The CCSA’s recommendations mean one to 2 standard drinks per week represent a one in 1,000 level risk of death, consistent with other voluntary activity corresponding to unprotected sex as per international standards. The danger of dying rises to at least one in 100 if six standard drinks per week are consumed, it said.
“We’re not presenting the relative risk, we’re presenting absolutely the risk,” Butt said, adding the recommendation is predicated on population health studies.
The rules have spurred some people to rethink their alcohol consumption.
Lisa Scotland, who was having fun with a glass of wine along with her sister during lunch at a restaurant in Vancouver, said seeing warning labels on containers of alcohol could make some people consider their selections.
“I don’t think the (guidance) will necessarily change my behaviour but I’ll give it some thought each time I even have a drink,” she said.
“I don’t think numerous people take into consideration cancer risks so a label could be idea. If it could help, wouldn’t it’s price it? If it may possibly destroy your liver, shouldn’t there be a warning?”
Scotland noted the risks of smoking were well-known long before warning labels were placed on cigarette packages but said text and graphic images about health risks helped many individuals kick the habit.
Her sister, Dianna Reimer, said warning labels on alcohol could also be more practical for younger people compared with those that are set of their ways in the case of the quantity they drink.
“I understand the risks but sometimes you may have the worst day ever and you may have just a few glasses of wine,” she said.
Dan Malleck, a medical historian on alcohol policy at Brock University in St. Catharines, Ont., called the guidance “fearmongering” that ignores the social advantages some people gain from gathering to enjoy just a few drinks.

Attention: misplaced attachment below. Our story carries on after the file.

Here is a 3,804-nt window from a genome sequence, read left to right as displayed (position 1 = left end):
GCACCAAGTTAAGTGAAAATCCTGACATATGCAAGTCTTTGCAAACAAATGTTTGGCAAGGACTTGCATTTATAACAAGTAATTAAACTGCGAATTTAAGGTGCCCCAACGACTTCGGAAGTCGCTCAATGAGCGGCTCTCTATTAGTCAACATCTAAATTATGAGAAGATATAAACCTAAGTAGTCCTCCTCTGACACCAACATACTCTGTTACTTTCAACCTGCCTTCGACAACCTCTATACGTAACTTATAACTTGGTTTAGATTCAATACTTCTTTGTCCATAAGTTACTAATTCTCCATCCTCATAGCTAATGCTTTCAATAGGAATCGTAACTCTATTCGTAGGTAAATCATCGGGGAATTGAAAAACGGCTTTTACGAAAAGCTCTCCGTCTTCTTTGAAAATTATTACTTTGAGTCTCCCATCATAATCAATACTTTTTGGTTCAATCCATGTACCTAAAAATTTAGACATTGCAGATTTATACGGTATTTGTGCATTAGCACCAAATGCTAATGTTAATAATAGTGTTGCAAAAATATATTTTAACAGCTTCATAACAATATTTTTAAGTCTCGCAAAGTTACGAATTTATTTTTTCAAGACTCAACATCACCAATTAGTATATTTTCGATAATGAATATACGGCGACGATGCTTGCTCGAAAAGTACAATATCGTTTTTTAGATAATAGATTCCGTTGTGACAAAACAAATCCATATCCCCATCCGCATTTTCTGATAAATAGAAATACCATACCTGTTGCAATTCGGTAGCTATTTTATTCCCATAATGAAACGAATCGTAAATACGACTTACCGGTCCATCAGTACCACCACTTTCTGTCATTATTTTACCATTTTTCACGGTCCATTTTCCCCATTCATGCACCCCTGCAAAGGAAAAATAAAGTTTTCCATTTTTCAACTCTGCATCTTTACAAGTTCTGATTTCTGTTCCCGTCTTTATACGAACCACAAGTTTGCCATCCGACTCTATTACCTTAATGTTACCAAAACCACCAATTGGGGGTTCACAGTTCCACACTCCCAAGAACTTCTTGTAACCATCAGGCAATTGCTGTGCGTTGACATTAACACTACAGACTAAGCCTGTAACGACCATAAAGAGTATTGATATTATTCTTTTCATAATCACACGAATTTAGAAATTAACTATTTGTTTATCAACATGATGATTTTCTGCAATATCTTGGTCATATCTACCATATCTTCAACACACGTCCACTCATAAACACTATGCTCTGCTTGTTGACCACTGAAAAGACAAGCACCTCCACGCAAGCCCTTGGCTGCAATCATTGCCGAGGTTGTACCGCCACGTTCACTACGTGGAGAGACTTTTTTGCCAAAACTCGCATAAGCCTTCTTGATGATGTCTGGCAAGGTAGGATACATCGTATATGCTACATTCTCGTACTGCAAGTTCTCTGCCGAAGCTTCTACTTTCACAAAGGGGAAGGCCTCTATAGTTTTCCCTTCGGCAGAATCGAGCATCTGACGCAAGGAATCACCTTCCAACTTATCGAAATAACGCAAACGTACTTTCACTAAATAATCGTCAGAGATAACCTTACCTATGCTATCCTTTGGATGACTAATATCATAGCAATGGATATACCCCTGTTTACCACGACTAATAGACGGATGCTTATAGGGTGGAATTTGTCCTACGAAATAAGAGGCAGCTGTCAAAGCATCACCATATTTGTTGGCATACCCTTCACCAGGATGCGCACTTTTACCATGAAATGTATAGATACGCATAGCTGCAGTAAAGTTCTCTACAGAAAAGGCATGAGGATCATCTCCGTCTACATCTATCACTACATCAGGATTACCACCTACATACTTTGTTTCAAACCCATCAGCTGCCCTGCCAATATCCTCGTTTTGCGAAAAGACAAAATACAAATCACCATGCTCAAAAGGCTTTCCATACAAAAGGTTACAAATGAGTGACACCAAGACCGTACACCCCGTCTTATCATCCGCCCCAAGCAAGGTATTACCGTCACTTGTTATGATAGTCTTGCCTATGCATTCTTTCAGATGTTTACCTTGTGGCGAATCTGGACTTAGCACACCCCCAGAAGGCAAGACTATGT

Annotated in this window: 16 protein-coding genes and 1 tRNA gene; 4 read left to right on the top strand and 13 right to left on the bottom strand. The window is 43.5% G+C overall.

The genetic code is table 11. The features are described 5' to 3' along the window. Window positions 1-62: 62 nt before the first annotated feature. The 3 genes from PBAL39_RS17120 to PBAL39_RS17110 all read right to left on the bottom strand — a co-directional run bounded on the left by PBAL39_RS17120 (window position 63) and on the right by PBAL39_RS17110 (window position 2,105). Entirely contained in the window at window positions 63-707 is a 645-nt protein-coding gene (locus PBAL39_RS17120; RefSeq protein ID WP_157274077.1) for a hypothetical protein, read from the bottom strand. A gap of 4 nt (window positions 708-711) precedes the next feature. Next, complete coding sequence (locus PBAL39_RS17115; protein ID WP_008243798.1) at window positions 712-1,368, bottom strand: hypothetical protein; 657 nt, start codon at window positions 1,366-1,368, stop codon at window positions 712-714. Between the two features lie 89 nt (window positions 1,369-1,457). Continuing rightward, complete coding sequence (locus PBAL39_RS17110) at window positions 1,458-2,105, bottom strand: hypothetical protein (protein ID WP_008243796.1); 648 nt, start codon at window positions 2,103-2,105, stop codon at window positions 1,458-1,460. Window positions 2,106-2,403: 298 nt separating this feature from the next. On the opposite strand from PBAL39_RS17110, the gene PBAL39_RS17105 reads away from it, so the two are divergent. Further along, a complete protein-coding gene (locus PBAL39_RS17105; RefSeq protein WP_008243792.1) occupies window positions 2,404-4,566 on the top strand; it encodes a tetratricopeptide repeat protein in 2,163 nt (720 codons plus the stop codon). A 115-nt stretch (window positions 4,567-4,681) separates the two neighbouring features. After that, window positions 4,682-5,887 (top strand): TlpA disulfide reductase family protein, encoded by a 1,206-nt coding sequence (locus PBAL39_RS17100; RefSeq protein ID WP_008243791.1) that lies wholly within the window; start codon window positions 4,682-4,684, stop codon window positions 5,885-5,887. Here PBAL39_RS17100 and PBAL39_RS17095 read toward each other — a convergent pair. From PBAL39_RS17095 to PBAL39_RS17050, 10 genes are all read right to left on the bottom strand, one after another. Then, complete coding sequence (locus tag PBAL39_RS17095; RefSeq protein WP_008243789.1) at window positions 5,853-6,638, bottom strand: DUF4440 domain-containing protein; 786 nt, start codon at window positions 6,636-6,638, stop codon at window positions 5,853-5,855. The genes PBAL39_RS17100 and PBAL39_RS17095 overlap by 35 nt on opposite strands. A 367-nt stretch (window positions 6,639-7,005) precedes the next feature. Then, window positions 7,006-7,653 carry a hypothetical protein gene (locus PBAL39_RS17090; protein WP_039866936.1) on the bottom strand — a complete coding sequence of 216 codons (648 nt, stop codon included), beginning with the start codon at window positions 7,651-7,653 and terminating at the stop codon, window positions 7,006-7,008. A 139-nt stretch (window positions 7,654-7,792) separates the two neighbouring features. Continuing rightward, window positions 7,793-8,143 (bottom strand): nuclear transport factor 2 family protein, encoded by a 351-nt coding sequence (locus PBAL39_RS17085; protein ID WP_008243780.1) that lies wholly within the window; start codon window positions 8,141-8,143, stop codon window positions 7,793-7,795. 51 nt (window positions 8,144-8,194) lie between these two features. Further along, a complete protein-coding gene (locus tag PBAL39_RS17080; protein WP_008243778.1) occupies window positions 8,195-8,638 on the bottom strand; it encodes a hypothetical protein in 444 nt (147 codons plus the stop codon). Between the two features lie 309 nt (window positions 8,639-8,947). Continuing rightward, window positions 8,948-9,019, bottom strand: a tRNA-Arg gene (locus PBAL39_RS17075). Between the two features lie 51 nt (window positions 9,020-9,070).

“There’s a certain ideological perspective on this, which is the angle that alcohol is not any good, has no advantages, only harms. And we just must chart how much harm you ought to be aware of.”
“I see the language of temperance, of ethical judgment. And I feel that’s an issue,” he said.
Individuals who have an illness that will put them at greater risk of harm from alcohol are higher off monitoring how much they drink, but “on a regular basis people” shouldn’t be stigmatized for having greater than two drinks at a sitting, Malleck said.
The CCSA could discredit itself by “going too far in a single direction,” with its guidance, he said.
Malleck also challenged the methodology used for the guidance, but Butt said it’s based on international standards and the “best evidence,” which makes the risks “more transparent” so people could make their very own selections.
Dr. Eric Cadesky, a family physician in Vancouver, said he shall be asking patients about their alcohol intake during periodic health examinations and when discussing concerns corresponding to sleep problems.
“It’s a chance to examine in on their alcohol use and to tell them on what we all know now,” he said, adding nurses, social staff and mental-health professionals is also trusted sources on the recommendations.
“Trust is such a crucial commodity today and there are lots of individuals who can deliver that message. Unfortunately, we learn about 20 per cent of the population throughout Canada doesn’t have a family doctor. And people who have a family doctor shouldn’t have ready access.”
This report by The Canadian Press was first published Jan. 23, 2022.